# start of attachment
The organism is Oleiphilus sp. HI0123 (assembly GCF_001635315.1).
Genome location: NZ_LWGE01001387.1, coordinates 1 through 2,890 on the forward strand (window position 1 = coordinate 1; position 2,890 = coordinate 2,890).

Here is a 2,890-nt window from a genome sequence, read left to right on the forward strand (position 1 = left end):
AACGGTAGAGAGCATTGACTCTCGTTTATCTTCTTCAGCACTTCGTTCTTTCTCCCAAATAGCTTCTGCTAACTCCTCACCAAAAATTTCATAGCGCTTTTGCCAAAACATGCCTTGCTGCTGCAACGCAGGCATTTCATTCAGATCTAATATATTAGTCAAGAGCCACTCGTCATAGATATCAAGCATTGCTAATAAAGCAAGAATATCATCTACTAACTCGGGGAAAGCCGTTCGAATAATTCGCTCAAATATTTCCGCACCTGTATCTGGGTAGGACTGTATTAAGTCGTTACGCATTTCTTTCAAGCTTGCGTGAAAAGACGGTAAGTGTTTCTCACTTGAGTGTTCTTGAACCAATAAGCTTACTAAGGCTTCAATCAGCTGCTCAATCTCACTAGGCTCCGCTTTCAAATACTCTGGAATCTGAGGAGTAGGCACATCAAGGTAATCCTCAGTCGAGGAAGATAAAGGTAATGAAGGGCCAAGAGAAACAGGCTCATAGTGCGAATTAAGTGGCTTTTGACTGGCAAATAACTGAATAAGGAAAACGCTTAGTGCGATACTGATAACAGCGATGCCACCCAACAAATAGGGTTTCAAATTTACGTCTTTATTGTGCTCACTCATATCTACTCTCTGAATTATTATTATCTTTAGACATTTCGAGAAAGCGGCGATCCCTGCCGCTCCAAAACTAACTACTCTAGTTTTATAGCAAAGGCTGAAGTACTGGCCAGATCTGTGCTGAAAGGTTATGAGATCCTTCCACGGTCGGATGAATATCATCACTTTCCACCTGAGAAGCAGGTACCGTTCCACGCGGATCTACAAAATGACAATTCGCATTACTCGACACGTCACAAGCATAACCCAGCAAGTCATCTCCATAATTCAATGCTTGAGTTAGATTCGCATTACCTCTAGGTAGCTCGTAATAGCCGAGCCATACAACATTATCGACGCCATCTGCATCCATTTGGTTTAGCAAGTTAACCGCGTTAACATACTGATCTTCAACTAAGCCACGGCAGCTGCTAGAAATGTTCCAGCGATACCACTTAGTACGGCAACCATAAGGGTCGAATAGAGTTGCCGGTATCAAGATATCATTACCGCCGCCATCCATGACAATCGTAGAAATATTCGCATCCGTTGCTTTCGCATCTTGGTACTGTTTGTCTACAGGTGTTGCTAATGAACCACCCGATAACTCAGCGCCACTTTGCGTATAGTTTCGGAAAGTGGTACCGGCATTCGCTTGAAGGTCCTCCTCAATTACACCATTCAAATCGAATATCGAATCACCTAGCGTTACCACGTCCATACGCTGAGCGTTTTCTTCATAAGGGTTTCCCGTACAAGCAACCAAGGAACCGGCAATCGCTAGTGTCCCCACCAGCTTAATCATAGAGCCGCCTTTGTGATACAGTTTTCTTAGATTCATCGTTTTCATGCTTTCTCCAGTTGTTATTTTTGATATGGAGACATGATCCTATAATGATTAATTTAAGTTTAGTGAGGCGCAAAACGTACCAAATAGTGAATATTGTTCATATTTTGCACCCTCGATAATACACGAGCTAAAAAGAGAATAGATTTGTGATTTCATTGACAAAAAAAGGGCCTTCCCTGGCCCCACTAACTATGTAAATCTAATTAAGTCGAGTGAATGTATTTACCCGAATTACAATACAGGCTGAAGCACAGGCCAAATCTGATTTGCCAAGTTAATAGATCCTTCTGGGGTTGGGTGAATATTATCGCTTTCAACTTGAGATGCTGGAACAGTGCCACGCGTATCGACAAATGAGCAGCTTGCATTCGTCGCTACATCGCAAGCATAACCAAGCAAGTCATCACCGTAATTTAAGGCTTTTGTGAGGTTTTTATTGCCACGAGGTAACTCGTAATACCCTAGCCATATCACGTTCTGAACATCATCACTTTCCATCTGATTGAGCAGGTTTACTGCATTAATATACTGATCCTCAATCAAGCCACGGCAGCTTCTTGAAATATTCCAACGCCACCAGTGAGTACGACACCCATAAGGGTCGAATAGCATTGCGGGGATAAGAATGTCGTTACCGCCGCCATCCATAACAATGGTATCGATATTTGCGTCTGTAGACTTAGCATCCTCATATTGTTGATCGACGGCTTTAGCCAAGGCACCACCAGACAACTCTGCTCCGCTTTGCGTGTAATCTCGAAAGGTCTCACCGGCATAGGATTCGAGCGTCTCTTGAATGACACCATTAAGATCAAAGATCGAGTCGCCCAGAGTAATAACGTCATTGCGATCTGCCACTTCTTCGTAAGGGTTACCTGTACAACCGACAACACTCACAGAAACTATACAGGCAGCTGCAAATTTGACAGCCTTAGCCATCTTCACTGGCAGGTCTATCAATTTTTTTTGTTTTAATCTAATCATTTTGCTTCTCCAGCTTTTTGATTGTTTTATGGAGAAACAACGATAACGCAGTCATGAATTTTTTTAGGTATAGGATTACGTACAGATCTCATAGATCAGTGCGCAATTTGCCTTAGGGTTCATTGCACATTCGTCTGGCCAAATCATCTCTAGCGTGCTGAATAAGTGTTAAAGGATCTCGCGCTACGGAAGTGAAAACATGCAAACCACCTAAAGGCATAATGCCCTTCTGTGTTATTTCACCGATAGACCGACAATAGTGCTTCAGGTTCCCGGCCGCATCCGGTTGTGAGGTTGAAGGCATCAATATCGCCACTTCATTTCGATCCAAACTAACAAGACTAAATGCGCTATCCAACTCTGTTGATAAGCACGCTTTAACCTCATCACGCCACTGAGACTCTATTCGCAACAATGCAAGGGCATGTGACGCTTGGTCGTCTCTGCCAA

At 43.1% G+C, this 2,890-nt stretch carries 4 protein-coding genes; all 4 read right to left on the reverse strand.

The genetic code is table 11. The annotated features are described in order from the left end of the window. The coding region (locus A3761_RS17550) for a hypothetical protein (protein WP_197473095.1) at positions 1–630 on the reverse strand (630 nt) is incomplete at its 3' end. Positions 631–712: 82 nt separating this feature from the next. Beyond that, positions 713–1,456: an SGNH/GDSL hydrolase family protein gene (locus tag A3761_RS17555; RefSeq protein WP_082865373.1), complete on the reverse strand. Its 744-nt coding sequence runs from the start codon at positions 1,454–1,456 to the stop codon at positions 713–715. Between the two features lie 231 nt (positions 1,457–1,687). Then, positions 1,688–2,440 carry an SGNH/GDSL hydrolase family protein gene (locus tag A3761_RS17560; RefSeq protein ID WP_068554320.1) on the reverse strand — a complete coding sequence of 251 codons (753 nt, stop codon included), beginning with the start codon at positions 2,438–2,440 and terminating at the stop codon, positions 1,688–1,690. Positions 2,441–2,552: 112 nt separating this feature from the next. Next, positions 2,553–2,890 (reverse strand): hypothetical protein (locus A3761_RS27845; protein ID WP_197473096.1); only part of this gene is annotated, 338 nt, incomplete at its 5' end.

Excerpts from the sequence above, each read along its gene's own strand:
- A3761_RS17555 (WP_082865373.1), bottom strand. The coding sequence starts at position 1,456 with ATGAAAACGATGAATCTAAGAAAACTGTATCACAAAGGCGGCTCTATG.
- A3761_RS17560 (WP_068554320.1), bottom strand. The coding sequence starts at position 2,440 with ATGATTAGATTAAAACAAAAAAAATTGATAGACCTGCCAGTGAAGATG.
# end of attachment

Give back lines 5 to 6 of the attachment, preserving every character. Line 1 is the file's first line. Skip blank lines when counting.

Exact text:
At 43.1% G+C, this 2,890-nt stretch carries 4 protein-coding genes; all 4 read right to left on the reverse strand.

The genetic code is table 11. The annotated features are described in order from the left end of the window. The coding region (locus A3761_RS17550) for a hypothetical protein (protein WP_197473095.1) at positions 1–630 on the reverse strand (630 nt) is incomplete at its 3' end. Positions 631–712: 82 nt separating this feature from the next. Beyond that, positions 713–1,456: an SGNH/GDSL hydrolase family protein gene (locus tag A3761_RS17555; RefSeq protein WP_082865373.1), complete on the reverse strand. Its 744-nt coding sequence runs from the start codon at positions 1,454–1,456 to the stop codon at positions 713–715. Between the two features lie 231 nt (positions 1,457–1,687). Then, positions 1,688–2,440 carry an SGNH/GDSL hydrolase family protein gene (locus tag A3761_RS17560; RefSeq protein ID WP_068554320.1) on the reverse strand — a complete coding sequence of 251 codons (753 nt, stop codon included), beginning with the start codon at positions 2,438–2,440 and terminating at the stop codon, positions 1,688–1,690. Positions 2,441–2,552: 112 nt separating this feature from the next. Next, positions 2,553–2,890 (reverse strand): hypothetical protein (locus A3761_RS27845; protein ID WP_197473096.1); only part of this gene is annotated, 338 nt, incomplete at its 5' end.